Only 13% really feel knowledgeable about financial products and investingNew research from LIMRA Secured Retirement Institute
WINDSOR, Conn., Aug. 7, 2019 — A new LIMRA Secure Retirement Institute (LIMRA SRI) study finds only 13% of American adults feel very knowledgeable about financial products and investments. While more than half of consumers cite their family as the top source of financial information, 58% said they wished their families taught them more about investments and other financial topics.
“Many Americans say they aren’t confident they have the financial knowledge to make informed decisions about products that could help them secure their financial well-being. While families – particularly parents – were likely to teach their children about saving and budgeting, they were less likely to discuss life insurance or the basics of investing,” said Alison Salka, Ph.D., senior vice president and director of LIMRA research. “Today’s consumers face a more complicated financial reality than prior generations. It is important that people understand the financial risks they face and have knowledge about the different tools they can use to mitigate that risk.”
The LIMRA SRI research shows the concept of saving in general was the most common financial topic families discussed (77%). Nearly half (48%) Americans remember discussing monthly budgeting, saving for retirement, taking out loans and other debt, and how credit cards work. Less than a third of Americans say their families discussed life insurance or the basics of investing.
Literacy can influence the habit savings
The study finds a connection between financial literacy and saving for retirement. Even when controlling for age and household income, consumers who say they have knowledge about financial products and investments are more likely to save for retirement. Financial knowledge had the strongest impact among Millennials. Just over half (55%) of Millennials who said they weren’t knowledgeable also said they were saving for retirement, while 84% of Millennials who felt knowledgeable said they were saving for retirement (chart).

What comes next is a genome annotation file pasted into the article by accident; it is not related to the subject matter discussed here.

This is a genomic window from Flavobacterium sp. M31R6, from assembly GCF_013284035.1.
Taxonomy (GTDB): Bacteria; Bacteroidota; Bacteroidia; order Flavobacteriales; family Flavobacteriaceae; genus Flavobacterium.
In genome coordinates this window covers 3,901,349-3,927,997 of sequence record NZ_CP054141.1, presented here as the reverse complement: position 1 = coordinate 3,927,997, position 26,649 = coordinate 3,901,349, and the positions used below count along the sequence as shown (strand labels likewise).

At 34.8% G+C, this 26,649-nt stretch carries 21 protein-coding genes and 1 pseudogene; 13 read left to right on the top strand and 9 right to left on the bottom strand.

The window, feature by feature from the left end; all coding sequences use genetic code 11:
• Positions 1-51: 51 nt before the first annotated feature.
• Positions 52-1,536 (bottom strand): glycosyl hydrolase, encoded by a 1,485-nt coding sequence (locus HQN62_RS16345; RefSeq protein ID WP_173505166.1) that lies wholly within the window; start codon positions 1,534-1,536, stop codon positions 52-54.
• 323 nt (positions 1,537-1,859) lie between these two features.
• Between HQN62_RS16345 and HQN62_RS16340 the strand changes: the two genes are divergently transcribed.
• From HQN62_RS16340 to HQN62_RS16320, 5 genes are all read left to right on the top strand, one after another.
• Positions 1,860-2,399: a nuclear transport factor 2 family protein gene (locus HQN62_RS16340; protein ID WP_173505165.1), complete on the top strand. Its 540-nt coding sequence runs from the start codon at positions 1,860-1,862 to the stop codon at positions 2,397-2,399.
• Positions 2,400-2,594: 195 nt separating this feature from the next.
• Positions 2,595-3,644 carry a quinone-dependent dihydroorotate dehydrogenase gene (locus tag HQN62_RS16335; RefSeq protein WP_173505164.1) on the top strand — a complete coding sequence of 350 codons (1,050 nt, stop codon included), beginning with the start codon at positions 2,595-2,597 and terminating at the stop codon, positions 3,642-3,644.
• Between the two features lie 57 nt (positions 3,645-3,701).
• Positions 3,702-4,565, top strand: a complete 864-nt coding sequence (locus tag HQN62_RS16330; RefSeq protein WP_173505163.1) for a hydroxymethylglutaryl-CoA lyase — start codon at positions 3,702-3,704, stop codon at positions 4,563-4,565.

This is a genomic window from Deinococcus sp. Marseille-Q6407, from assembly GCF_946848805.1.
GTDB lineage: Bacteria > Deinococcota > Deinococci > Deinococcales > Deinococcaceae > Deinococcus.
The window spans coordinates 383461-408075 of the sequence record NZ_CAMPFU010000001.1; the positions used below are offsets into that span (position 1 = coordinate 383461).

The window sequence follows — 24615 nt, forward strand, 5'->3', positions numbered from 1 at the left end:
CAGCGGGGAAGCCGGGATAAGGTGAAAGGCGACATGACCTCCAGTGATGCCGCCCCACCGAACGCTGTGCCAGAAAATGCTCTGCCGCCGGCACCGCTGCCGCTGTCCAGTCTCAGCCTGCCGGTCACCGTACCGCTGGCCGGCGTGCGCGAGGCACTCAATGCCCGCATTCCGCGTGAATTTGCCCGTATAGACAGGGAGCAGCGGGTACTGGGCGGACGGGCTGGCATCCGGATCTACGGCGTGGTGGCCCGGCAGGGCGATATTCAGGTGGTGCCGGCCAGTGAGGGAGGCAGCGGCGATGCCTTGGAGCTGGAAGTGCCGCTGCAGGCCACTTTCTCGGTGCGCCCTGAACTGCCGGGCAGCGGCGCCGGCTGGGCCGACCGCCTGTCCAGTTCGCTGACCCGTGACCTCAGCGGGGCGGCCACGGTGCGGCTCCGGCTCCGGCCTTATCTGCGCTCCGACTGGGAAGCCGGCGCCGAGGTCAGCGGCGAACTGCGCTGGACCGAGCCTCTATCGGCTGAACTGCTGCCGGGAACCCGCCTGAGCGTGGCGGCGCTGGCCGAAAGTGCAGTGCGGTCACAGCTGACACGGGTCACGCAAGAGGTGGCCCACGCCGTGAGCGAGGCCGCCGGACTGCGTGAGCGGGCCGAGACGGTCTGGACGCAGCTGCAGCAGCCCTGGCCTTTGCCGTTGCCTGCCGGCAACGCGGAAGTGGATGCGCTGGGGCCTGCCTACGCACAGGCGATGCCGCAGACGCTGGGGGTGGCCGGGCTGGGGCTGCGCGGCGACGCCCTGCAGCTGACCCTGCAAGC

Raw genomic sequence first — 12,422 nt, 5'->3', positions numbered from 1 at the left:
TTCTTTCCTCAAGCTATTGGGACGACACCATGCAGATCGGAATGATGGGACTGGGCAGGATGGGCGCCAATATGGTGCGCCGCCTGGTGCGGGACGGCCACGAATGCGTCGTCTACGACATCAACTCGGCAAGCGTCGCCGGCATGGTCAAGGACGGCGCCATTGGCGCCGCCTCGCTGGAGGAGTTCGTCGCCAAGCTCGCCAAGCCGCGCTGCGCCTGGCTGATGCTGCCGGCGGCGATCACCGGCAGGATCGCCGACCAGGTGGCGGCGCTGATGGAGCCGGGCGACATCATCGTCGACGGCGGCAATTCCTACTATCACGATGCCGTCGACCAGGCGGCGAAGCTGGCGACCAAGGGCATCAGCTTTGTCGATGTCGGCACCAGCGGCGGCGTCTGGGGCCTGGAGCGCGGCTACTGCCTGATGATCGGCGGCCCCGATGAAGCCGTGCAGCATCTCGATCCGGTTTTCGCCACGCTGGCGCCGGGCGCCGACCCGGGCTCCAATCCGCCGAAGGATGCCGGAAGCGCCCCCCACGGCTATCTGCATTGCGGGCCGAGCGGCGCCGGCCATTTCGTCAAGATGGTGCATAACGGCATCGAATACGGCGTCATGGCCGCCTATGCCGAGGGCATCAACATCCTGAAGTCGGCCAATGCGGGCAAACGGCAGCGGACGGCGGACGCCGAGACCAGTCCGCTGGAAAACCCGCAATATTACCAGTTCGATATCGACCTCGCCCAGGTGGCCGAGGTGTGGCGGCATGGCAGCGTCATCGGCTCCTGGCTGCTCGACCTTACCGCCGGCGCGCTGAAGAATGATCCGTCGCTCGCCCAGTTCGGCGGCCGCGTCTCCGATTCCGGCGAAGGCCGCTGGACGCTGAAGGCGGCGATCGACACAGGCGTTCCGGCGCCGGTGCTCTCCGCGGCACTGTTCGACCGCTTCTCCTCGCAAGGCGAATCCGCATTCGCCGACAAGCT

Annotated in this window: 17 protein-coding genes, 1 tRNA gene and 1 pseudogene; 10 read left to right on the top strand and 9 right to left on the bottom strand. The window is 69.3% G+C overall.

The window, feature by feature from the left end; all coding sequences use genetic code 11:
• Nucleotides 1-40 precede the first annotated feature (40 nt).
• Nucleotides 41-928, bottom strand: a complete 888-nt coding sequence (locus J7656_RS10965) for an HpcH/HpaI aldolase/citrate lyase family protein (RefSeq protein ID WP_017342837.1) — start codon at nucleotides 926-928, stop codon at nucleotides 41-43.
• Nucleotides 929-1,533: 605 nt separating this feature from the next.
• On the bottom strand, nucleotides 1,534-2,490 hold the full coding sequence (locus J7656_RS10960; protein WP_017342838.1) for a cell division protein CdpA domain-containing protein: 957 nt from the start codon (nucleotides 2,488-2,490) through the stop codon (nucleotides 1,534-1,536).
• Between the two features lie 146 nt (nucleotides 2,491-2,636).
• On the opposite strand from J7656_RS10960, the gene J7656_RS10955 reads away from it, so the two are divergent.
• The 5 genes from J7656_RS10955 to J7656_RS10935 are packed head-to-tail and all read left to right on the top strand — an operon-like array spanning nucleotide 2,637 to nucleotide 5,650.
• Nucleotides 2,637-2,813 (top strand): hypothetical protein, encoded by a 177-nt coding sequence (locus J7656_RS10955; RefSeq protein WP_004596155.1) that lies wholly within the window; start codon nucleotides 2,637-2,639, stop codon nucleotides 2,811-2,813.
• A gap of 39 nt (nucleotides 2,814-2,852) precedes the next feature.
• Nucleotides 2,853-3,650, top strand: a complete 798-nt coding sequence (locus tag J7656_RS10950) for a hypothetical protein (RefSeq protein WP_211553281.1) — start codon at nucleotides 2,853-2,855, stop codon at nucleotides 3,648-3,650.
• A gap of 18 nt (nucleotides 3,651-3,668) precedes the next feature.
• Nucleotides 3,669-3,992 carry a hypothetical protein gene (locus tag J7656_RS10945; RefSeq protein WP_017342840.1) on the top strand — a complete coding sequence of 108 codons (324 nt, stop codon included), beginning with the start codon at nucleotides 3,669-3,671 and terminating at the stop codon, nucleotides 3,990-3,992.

“Beginning to save for retirement early in one’s career can have a demonstrable impact on a person’s retirement security down the line,” noted Salka. “The power of compound interest and time are undeniable. This is just one reason why it is important to start teaching children when they are young about financial matters, like saving for retirement and investing.”
The good news is parents are open to assistance when it comes to educating their children about finances. Seven in ten parents are at least somewhat interested in resources from financial services companies to help them educate their children about financial topics. When asked, parents say websites and online videos, such as YouTube, are the top two platforms they prefer to access information for their children. Over a third of parents with children under age 10 also said they would like to get information through online or mobile games, while parents of older children (ages 10-17) say they would prefer financial information taught in classes in local schools.
“Overall our findings show that consumers have an appetite to learn more about financial products and investments and to teach their children about financial matters,” said Cecilia Shiner, LIMRA SRI associate research director and author of the study. “In addition to traditional online tools financial services companies currently use to help educate Americans about these topics, it is important that they develop age-appropriate, engaging materials that parents can use to teach their children so they can be better prepared to make sound financial decisions when they become adults.”